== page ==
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I have 5 nodes with the degree 2, 2, 2, 3, 5. How do I find all non-isomorphic graphs I can make out of these 5 nodes? All the nodes must be connected with eachother.

One way I think would work would be to bruteforce it by writing a chart for every possibility.

Like if A represents 2, B - 3 and C - 5 and where an X represents an edge.

  A A A B C
A   X X
A X     X
A X       X
B   X   X
C     X   2X

But that seems like it would be hard to not miss/add a graph and takes some time to do. Does any one know a way to do this?


  • Loops are allowed
  • Multiple edges between same two nodes are allowed
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I assume from your example that you’re allowed to use loops; are you also allowed multiple edges? – Brian M. Scott Jul 29 '11 at 19:20
Wouldn't it be a bit odd to allow loops without also allowing multiple edges? (But of course you'd still have a math question there.) – Michael Hardy Jul 29 '11 at 19:32
I updated the question – user13901 Jul 29 '11 at 19:39
Your example doesn't seem to work out -- if I understand your X's correctly, then $B$ has $2$ edges instead of $3$ and $C$ has $3$ instead of $5$? – joriki Jul 29 '11 at 21:17
I think you mean isomorphic rather than isometric. Isometric refers to preserving distances. – Joseph Malkevitch Jul 29 '11 at 22:57
up vote 3 down vote accepted

The valence 2 nodes can be thought of as adding an internal vertex to an existing edge. So we begin by looking at the number of graphs that have two vertices of valence 3 and 5. There are two of these. The first graph is a theta graph with an extra loop at one end. The second is a loop connected to two loops by an edge. Now we need to study the number of distinct ways to add 3 bivalent vertices to each graph.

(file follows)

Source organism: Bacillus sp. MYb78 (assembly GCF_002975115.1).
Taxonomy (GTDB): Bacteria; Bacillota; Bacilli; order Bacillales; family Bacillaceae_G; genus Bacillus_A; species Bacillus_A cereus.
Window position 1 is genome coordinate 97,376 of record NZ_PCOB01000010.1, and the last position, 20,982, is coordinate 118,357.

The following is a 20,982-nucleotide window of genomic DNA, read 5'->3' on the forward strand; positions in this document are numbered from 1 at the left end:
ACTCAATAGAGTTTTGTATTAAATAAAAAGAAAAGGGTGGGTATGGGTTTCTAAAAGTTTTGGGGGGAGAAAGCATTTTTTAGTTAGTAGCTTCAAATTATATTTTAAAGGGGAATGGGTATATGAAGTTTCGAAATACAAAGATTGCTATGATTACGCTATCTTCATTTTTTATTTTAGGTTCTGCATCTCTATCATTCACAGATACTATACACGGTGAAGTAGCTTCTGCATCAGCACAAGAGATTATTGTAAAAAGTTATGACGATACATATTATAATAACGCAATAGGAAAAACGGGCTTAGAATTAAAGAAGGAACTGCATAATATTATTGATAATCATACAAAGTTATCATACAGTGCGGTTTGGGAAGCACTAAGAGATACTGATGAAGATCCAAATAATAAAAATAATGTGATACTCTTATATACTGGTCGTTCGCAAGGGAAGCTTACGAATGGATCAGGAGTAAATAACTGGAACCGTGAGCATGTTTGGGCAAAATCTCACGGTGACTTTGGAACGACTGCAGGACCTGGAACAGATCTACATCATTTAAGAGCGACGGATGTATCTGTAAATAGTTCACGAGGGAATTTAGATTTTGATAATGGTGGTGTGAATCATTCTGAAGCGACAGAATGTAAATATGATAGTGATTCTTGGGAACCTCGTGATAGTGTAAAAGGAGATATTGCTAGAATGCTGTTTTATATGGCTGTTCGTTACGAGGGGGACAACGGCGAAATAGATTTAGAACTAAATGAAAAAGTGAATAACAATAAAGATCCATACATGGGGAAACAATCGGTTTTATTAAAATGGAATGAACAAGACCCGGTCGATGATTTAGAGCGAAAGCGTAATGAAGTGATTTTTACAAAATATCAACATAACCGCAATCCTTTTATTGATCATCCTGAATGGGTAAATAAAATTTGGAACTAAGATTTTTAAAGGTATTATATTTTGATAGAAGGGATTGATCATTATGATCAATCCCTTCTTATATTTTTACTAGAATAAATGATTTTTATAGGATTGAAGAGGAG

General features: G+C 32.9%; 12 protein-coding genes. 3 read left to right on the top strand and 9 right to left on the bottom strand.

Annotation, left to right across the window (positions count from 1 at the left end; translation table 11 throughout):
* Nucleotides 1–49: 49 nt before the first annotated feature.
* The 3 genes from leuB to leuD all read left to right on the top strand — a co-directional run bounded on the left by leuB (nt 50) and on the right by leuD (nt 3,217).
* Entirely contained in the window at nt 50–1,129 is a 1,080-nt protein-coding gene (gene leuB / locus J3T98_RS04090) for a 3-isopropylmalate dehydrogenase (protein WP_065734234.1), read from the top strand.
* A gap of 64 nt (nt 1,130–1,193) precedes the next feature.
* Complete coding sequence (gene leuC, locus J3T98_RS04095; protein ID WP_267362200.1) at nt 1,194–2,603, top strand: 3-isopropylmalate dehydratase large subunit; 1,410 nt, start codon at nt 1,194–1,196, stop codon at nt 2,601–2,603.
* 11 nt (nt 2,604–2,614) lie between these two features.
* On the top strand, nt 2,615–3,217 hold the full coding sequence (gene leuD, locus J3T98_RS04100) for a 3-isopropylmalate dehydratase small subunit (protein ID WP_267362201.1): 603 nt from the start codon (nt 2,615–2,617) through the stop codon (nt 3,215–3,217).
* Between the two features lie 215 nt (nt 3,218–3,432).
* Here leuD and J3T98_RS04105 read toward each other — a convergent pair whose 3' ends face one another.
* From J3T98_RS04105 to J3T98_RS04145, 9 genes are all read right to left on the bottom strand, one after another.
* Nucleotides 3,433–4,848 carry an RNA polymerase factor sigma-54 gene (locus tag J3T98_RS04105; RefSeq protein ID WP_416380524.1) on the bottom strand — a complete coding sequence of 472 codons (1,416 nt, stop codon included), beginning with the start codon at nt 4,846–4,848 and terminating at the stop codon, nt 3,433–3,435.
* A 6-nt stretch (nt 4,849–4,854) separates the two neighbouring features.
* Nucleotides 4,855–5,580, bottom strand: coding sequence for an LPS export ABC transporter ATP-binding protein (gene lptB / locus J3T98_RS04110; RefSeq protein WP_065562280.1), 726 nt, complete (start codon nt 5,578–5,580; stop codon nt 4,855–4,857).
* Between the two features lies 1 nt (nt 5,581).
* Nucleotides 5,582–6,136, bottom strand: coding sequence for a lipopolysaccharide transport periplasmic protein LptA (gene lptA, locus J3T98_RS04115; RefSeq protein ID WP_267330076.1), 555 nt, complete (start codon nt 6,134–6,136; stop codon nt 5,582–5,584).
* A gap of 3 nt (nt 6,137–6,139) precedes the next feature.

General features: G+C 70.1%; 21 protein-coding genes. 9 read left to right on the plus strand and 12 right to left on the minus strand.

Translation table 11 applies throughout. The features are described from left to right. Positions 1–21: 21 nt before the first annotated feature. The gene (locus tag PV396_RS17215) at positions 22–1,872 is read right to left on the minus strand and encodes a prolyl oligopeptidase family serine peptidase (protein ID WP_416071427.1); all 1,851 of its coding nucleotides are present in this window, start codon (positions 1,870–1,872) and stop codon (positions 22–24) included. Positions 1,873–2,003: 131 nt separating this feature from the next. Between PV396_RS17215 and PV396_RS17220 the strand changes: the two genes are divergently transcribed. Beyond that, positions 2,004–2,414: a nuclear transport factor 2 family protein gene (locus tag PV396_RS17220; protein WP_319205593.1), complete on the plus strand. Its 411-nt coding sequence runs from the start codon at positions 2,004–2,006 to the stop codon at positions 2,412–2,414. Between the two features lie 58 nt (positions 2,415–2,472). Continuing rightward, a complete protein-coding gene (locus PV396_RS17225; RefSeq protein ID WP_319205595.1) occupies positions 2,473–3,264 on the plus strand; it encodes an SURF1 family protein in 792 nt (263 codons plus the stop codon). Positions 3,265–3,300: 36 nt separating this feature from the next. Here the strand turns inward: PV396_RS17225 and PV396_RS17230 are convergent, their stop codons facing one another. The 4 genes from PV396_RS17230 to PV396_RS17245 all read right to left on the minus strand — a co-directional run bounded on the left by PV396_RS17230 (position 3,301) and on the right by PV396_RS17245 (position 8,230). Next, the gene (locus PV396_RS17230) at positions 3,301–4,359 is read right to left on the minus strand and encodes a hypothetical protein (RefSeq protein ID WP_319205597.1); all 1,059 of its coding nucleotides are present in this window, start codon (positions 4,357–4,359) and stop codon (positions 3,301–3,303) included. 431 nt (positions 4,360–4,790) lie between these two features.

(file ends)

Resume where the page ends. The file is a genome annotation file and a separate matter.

For the first graph type there are two ways to add all three to the same edge, 3 ways to add them to different edges, and 2 ways to add them to 3 different edges. So that's 7 of the first type.

For the second graph type there are three ways to add them to the same edge, 7 ways to add them to two edges and 3 ways to add them to three edges. So that's 13 of the second kind of graph. So I get 20 total.

In summary, by looking at the graph with bivalent vertices removed, the analysis is simplified a bit, although it is still brute force.

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Your first sentence is false since in the statement of the problem he allows loops. – AnonymousCoward Jul 29 '11 at 21:46
AH, wait, I am wrong since the graph must be connected. My apologies. – AnonymousCoward Jul 29 '11 at 21:48
@GottfriedLeibniz: I don't see what you mean. The graph is connected. – Grumpy Parsnip Jul 29 '11 at 21:48
@Jim, it's not connected if there's a degree 2 vertex with a loop. That's why Gottfried's first comment is mistaken, as Gottfried notes in the second comment. There is no objection to your answer. – Gerry Myerson Jul 29 '11 at 23:00
This way of solution will only work good on smaller graphs like this one. But I can't seem to find a better way of doing it. Thank you! – user13901 Jul 30 '11 at 10:47

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